|Repeated processes are automated where possible, saving time to dedicate to other essential tasks.||Implementing the process will require a switch of mentality and culture that could meet some resistance at the beginning.|
|Applications are monitored throughout the SDLC, facilitating corrections, thereby increasing the quality of the software.||Legacy applications are nearly impossible to update or modify without disrupting the process.|
|Codes are continuously checked for errors and vulnerabilities, improving application stability and reducing the number of fixes needed at the end of the pipeline.|
|Every single code change is tracked and follows the agreed deployment procedures.|
|Focusing on security from the very beginning helps you to decrease vulnerabilities, errors, and noncompliance-related issues — all of which can result in significant fines, penalties, and lawsuits.|
As you can see, despite a few drawbacks, it’s clear that secdevops brings significant advantages to organizations striving for excellence and looking to put security at the core of their business. Some challenges can be addressed, as highlighted in our previous article answers the question: What Is Secure DevOps? But what if you really can’t afford it? Can devsecops be a valid alternative?
DevSecOps: Where Security is Built Into the Development Process
Once again, if we have a look at the sequence of the words — development (dev), security (sec) and operations (ops) — it’s easy to understand that the main priority is given to the development process. This doesn’t mean that security doesn’t play a role or that it’s forgotten; it’s just approached in a different way, as already described in the table at the beginning of this article.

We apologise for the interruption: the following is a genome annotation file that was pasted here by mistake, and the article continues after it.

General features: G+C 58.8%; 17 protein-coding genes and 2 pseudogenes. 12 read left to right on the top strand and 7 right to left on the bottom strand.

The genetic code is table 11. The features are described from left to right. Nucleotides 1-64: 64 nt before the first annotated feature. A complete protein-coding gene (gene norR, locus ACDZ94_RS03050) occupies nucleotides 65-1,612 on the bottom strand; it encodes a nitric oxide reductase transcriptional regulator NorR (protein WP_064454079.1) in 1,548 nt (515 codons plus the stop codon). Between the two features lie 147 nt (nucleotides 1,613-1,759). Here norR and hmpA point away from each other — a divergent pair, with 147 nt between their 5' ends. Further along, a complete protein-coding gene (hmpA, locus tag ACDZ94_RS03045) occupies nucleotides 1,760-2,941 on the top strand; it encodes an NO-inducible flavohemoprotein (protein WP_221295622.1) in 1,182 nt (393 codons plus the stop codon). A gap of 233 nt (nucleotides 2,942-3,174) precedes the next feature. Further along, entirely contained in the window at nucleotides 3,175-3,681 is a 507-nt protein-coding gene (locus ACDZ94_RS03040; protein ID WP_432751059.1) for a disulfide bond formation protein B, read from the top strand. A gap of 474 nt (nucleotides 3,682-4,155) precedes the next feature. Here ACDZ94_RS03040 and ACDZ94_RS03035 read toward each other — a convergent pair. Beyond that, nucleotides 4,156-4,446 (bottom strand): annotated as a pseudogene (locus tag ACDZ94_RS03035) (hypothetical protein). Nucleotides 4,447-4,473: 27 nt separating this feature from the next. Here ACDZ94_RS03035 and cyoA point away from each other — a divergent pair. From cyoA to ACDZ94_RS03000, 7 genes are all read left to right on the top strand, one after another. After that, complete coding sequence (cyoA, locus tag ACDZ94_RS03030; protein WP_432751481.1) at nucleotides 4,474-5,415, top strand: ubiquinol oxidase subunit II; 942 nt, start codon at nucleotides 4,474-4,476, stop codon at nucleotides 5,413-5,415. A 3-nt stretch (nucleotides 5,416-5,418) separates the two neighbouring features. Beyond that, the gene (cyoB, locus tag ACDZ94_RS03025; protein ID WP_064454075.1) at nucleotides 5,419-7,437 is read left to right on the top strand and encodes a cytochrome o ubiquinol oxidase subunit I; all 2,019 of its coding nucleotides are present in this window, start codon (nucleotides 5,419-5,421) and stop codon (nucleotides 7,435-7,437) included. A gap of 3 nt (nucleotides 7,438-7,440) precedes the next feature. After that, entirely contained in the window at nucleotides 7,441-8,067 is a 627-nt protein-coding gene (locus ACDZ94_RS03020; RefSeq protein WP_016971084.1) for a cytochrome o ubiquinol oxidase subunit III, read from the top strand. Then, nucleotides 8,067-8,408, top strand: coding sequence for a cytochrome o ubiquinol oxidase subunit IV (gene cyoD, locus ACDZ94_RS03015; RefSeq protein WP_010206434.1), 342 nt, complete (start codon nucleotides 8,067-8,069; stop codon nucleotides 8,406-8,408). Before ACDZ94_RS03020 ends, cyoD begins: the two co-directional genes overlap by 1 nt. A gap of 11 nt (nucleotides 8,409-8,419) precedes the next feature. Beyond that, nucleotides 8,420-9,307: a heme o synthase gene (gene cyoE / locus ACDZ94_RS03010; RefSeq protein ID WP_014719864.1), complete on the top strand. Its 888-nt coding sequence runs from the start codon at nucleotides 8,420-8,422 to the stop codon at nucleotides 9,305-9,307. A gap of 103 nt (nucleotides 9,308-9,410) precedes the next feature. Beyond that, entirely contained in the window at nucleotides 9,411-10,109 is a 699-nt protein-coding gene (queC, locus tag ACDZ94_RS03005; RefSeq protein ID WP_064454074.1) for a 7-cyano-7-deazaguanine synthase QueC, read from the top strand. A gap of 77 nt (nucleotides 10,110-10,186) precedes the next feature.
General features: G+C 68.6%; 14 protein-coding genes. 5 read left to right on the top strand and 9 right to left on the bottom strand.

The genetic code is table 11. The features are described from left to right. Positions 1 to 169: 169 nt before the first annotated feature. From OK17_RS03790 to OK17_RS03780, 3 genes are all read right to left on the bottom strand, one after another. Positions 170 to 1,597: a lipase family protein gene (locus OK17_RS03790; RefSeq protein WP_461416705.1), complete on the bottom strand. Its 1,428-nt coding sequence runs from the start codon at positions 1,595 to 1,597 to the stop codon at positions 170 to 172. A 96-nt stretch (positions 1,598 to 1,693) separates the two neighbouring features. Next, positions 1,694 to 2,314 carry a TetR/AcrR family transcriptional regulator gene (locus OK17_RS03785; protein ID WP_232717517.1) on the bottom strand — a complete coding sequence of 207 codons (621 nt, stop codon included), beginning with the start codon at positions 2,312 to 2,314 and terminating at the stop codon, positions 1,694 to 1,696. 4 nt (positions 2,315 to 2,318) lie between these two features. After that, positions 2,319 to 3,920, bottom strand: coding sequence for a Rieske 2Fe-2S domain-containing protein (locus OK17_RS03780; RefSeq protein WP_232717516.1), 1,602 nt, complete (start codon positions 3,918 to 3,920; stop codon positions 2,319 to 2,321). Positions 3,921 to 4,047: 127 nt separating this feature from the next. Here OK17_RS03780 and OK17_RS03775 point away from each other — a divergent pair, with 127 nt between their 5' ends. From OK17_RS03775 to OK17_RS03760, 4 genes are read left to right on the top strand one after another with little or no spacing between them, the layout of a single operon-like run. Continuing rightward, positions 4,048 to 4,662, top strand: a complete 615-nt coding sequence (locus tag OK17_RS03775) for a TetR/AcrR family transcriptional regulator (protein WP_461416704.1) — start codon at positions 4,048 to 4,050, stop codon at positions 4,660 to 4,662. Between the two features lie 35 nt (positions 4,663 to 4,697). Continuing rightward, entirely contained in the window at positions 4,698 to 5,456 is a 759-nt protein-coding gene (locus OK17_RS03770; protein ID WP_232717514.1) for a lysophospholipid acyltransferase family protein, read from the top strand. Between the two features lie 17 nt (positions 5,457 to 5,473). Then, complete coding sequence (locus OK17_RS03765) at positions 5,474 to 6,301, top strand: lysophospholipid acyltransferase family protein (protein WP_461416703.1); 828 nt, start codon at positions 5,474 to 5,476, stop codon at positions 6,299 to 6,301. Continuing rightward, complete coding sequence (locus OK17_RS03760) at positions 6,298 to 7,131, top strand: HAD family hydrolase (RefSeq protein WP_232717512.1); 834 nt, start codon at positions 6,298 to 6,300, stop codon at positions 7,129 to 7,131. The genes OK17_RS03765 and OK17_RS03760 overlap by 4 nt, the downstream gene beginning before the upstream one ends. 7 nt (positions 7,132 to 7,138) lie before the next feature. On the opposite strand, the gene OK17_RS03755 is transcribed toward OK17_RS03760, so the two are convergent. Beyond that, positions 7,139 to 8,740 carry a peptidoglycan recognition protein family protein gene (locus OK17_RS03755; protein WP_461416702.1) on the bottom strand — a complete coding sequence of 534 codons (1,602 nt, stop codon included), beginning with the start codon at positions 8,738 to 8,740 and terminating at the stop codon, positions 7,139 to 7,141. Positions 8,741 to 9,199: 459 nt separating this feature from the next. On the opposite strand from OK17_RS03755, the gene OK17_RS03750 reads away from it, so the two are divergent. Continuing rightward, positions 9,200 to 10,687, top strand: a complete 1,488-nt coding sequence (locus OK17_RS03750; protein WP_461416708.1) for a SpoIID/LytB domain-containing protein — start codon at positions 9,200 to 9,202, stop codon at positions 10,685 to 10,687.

The goal of devsecops is to integrate security best practices (including testing) throughout the SDLC via automation. However, this doesn’t always happen. Usually, security resources are limited and integration is done at the last minute. Developers who are already under pressure to deliver projects on time and within budgets, end up with a list of vulnerabilities to fix right before deployment. As a result, delivering a great and secure product becomes much more difficult.
Despite these issues, devsecops has some interesting advantages that are definitely worth exploring.
DevSecOps: Advantages and Disadvantages
A study published by Verified Market Research shows that the global devsecops market could reach $17.16 billion by 2027. (Note: keep in mind that some people use devsecops and secdevops interchangeably, so it’s possible that secdevops was included in that calculation as well.) This demonstrates that devsecops is pretty popular among IT organizations, regardless of some restraining factors like the ones listed in the table below.